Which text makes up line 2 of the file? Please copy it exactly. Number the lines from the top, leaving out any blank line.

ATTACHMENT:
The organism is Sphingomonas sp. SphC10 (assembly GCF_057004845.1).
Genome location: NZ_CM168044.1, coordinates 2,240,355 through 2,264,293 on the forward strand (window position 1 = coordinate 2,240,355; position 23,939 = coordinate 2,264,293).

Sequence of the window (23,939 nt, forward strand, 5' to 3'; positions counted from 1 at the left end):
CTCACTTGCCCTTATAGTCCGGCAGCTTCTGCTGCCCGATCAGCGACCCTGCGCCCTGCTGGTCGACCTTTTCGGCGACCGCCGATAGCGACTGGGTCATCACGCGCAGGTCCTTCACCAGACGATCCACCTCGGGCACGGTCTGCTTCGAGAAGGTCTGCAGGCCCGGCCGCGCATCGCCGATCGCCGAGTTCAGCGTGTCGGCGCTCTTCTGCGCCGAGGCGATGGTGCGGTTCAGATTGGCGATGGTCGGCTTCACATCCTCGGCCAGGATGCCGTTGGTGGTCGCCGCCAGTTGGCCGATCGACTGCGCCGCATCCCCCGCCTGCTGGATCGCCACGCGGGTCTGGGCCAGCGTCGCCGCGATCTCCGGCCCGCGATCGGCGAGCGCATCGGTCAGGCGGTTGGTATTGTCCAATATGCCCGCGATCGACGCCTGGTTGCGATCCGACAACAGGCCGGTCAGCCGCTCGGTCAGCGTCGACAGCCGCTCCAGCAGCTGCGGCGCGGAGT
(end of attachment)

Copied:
Genome location: NZ_CM168044.1, coordinates 2,240,355 through 2,264,293 on the forward strand (window position 1 = coordinate 2,240,355; position 23,939 = coordinate 2,264,293).